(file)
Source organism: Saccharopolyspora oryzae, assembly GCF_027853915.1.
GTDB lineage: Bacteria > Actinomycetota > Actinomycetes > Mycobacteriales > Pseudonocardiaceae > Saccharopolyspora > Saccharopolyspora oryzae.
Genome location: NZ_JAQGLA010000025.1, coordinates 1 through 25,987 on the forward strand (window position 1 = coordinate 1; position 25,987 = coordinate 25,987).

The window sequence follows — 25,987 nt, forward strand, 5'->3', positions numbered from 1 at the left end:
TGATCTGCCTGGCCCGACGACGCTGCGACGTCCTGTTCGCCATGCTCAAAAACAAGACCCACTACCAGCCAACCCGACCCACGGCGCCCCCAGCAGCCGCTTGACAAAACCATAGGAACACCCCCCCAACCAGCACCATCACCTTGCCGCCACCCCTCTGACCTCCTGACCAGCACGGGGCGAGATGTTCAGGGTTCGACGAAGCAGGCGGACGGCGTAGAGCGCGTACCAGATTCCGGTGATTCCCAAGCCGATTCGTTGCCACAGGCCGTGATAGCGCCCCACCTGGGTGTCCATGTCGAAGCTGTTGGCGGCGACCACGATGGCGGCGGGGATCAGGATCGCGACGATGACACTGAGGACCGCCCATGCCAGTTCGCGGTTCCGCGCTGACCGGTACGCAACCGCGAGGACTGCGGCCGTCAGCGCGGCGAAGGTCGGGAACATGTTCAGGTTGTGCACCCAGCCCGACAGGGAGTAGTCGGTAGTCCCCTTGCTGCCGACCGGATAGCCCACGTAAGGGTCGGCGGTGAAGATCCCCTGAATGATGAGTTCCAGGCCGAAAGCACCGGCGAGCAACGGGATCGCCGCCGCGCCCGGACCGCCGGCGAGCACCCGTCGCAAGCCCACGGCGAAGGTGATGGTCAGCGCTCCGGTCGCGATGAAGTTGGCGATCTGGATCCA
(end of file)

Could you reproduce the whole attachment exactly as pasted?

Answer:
Source organism: Saccharopolyspora oryzae, assembly GCF_027853915.1.
GTDB lineage: Bacteria > Actinomycetota > Actinomycetes > Mycobacteriales > Pseudonocardiaceae > Saccharopolyspora > Saccharopolyspora oryzae.
Genome location: NZ_JAQGLA010000025.1, coordinates 1 through 25,987 on the forward strand (window position 1 = coordinate 1; position 25,987 = coordinate 25,987).

The window sequence follows — 25,987 nt, forward strand, 5'->3', positions numbered from 1 at the left end:
TGATCTGCCTGGCCCGACGACGCTGCGACGTCCTGTTCGCCATGCTCAAAAACAAGACCCACTACCAGCCAACCCGACCCACGGCGCCCCCAGCAGCCGCTTGACAAAACCATAGGAACACCCCCCCAACCAGCACCATCACCTTGCCGCCACCCCTCTGACCTCCTGACCAGCACGGGGCGAGATGTTCAGGGTTCGACGAAGCAGGCGGACGGCGTAGAGCGCGTACCAGATTCCGGTGATTCCCAAGCCGATTCGTTGCCACAGGCCGTGATAGCGCCCCACCTGGGTGTCCATGTCGAAGCTGTTGGCGGCGACCACGATGGCGGCGGGGATCAGGATCGCGACGATGACACTGAGGACCGCCCATGCCAGTTCGCGGTTCCGCGCTGACCGGTACGCAACCGCGAGGACTGCGGCCGTCAGCGCGGCGAAGGTCGGGAACATGTTCAGGTTGTGCACCCAGCCCGACAGGGAGTAGTCGGTAGTCCCCTTGCTGCCGACCGGATAGCCCACGTAAGGGTCGGCGGTGAAGATCCCCTGAATGATGAGTTCCAGGCCGAAAGCACCGGCGAGCAACGGGATCGCCGCCGCGCCCGGACCGCCGGCGAGCACCCGTCGCAAGCCCACGGCGAAGGTGATGGTCAGCGCTCCGGTCGCGATGAAGTTGGCGATCTGGATCCA